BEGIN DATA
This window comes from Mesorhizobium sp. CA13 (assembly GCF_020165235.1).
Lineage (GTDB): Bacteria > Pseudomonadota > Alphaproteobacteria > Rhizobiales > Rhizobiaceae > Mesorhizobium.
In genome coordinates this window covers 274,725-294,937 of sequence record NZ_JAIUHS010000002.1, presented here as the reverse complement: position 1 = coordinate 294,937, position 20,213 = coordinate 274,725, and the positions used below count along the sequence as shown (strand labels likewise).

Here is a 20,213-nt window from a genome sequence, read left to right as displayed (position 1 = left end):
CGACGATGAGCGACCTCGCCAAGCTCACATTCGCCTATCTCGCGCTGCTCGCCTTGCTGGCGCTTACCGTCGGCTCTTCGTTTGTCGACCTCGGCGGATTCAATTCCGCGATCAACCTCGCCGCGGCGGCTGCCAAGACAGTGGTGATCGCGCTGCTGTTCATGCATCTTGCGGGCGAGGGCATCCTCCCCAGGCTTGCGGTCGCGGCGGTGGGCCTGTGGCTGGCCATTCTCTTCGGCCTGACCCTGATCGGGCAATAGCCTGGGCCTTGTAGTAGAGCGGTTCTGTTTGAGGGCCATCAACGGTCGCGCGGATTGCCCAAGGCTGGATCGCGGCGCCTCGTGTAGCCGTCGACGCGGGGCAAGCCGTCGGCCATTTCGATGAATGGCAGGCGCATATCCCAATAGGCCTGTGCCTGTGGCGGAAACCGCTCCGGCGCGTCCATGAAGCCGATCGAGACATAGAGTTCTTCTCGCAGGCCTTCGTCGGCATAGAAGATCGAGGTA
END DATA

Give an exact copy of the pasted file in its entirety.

This window comes from Mesorhizobium sp. CA13 (assembly GCF_020165235.1).
Lineage (GTDB): Bacteria > Pseudomonadota > Alphaproteobacteria > Rhizobiales > Rhizobiaceae > Mesorhizobium.
In genome coordinates this window covers 274,725-294,937 of sequence record NZ_JAIUHS010000002.1, presented here as the reverse complement: position 1 = coordinate 294,937, position 20,213 = coordinate 274,725, and the positions used below count along the sequence as shown (strand labels likewise).

Here is a 20,213-nt window from a genome sequence, read left to right as displayed (position 1 = left end):
CGACGATGAGCGACCTCGCCAAGCTCACATTCGCCTATCTCGCGCTGCTCGCCTTGCTGGCGCTTACCGTCGGCTCTTCGTTTGTCGACCTCGGCGGATTCAATTCCGCGATCAACCTCGCCGCGGCGGCTGCCAAGACAGTGGTGATCGCGCTGCTGTTCATGCATCTTGCGGGCGAGGGCATCCTCCCCAGGCTTGCGGTCGCGGCGGTGGGCCTGTGGCTGGCCATTCTCTTCGGCCTGACCCTGATCGGGCAATAGCCTGGGCCTTGTAGTAGAGCGGTTCTGTTTGAGGGCCATCAACGGTCGCGCGGATTGCCCAAGGCTGGATCGCGGCGCCTCGTGTAGCCGTCGACGCGGGGCAAGCCGTCGGCCATTTCGATGAATGGCAGGCGCATATCCCAATAGGCCTGTGCCTGTGGCGGAAACCGCTCCGGCGCGTCCATGAAGCCGATCGAGACATAGAGTTCTTCTCGCAGGCCTTCGTCGGCATAGAAGATCGAGGTA